Boy's Own Paper,  3 (1880–81), 157–58.

Some Boys Who Became Famous. The Barber's Apprentice



Regular Feature, Essay

Relevant illustrations:



H J R, pseud.  [Henry J Rhodes]


Industry, Invention, Manufactories, Machinery, Endeavour, Patenting, Commerce, Controversy, Class, Patronage, Heroism, Alchemy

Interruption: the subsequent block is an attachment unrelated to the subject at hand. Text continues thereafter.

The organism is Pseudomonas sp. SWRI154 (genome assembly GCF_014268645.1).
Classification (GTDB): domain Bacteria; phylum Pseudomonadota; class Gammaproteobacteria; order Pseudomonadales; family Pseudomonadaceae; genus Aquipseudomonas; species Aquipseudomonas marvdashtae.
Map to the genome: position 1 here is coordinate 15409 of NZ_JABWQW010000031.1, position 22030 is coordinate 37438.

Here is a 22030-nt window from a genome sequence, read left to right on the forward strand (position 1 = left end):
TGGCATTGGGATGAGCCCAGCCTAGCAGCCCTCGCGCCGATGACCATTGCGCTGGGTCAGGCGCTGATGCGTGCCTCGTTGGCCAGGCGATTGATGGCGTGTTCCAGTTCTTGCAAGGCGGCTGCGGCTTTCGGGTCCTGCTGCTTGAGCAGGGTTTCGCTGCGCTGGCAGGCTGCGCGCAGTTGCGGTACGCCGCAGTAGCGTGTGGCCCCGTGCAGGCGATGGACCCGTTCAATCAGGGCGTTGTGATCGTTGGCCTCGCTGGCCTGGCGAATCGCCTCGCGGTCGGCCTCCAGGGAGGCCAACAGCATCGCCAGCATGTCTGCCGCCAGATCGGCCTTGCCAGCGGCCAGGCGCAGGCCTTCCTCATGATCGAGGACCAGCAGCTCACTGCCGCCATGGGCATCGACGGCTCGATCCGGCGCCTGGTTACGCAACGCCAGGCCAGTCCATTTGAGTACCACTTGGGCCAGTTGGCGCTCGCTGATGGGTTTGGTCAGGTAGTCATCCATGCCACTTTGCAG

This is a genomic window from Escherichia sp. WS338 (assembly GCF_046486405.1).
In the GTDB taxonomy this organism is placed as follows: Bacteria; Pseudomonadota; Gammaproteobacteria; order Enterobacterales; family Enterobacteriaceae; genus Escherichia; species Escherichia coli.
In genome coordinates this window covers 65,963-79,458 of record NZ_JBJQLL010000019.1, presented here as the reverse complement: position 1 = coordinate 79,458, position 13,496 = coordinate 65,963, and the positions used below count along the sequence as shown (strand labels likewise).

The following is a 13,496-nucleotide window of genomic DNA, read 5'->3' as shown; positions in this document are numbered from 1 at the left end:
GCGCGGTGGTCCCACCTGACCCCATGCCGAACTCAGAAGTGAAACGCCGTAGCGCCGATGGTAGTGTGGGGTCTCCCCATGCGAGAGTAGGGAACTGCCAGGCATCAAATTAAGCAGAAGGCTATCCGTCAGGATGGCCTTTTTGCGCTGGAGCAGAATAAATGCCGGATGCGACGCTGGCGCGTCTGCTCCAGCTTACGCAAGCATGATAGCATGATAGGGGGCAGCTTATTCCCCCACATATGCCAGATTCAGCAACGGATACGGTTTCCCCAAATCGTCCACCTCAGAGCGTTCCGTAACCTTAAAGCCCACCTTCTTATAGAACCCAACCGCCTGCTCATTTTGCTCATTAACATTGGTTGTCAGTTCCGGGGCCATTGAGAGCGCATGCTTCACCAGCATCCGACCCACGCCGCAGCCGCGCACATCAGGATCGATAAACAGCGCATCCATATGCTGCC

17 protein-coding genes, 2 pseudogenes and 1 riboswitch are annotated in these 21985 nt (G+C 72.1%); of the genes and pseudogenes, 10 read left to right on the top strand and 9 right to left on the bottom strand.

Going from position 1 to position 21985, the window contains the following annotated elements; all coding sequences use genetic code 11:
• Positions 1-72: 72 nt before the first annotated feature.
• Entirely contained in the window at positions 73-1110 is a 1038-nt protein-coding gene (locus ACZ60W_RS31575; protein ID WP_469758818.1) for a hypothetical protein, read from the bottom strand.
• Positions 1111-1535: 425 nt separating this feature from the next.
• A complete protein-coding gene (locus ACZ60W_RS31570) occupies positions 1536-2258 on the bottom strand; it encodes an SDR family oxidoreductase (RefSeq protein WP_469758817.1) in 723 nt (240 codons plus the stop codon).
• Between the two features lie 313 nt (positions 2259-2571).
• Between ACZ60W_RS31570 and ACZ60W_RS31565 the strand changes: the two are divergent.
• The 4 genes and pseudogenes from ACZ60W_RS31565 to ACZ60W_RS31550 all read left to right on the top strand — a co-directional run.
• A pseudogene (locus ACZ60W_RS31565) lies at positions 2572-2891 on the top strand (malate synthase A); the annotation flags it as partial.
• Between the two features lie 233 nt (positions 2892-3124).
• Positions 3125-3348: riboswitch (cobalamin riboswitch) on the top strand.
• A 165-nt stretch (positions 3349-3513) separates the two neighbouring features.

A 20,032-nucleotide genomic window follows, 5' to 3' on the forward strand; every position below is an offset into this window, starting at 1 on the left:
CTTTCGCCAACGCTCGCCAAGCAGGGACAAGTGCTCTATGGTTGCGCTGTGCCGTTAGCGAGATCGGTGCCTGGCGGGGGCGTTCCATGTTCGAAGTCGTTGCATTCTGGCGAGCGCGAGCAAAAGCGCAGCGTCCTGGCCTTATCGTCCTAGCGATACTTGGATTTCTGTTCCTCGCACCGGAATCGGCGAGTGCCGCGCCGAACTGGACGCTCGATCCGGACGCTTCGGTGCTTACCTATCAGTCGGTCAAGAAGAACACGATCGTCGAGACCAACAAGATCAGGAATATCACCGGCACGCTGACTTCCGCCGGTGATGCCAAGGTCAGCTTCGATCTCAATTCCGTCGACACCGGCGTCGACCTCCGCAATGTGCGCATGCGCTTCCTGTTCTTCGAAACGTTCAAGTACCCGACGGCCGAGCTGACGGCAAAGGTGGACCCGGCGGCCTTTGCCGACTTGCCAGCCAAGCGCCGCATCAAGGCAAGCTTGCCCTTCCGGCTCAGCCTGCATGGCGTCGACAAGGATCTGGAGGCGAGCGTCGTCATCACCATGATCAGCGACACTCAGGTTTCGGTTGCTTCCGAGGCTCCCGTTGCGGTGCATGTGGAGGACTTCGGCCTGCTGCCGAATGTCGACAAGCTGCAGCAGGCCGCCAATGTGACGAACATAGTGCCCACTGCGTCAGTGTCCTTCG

An account of Richard Arkwright whose life represents 'one of the most brilliant examples on record of what patient industry can and will accomplish in the face of every difficulty'. Insists that despite being a 'genuine young dunce' whose first employment was in a Preston barber's shop, Arkwright would rise to become 'a man of much consequence, a High Sheriff of Derbyshire'. (157) Details his early career and his development from a barber to a hair dealer and wig maker who invented a 'secret' dyeing process and his fruitless pursuit of building a perpetual motion machine—part of the '"Perpetual Motion" craze which has done for mechanics what the "Philosopher's Stone" has done for chemistry'. Proceeds to describe how Arkwright explained to an astonished Lancashire farmer that he could build a machine for spinning yarn 'if he had the money', and then described the water-powered machine for driving the machine. Notes that his preoccupation with his invention diverted him from his business which prompted his desperate wife to destroy the models of his machine—a move prompting Arkwright's separation from his wife. Notes Arkwright's increasing confidence in the need for a 'machine such as he had in mind', a machine that would 'spin a thread long enough to enable the weavers to use it as warp' and which would solve the burgeoning demand for calicoes. Notes that shortly after John Wyatt's unsuccessful spinning machine, Arkwright gained a poor reception for his model when he displayed it in Free Grammar School, Preston. Emphasises Arkwright's impoverished state during this time and the hostile reception by 'ignorant workpeople' of his 'labour-saving apparatus', a response suffered by John Kay's fly-shuttle and James Hargreaves's spinning-jenny. Describes how Arkwright secured the partnership with Jedediah Strutt which resulted in Arkwright's invention being patented and the establishment of spinning mills in Nottingham and, later, Derbyshire. Stressing that 'there is no such thing as idle satisfaction' to the 'genuine inventor', stresses that Arkwright struggled on with his work despite the lack of profit from his mills and attacks on his establishment by Lancashire manufacturers. Owing to fierce opposition to Arkwright's process of spinning cotton, the courts withdrew his patent. However, relishes Arkwright's determination and the fact that the opposition to his system from other mill-owners prompted him to establish more manufactures and 'seemed to increase his wealth'. Again, notes the legal and financial hurdles that stood in his way and his successful campaign against paying more tax than other mill-owners. Emphasises his ability to 'overcome prejudices, difficulties, fear, and factions' and the fact that his industry was eventually rewarded by King George III with a knighthood and appointment as High Sheriff of Derbyshire. Concludes by attributing Arkwright's rise to 'courageous perseverance' and to the 'noble industry which has so enriched our land, and has brought so many of England's poorest sons from obscurity to sit among princes'. (157) The illustration shows a young Arkwright showing models of his machine to a delighted domestic audience.

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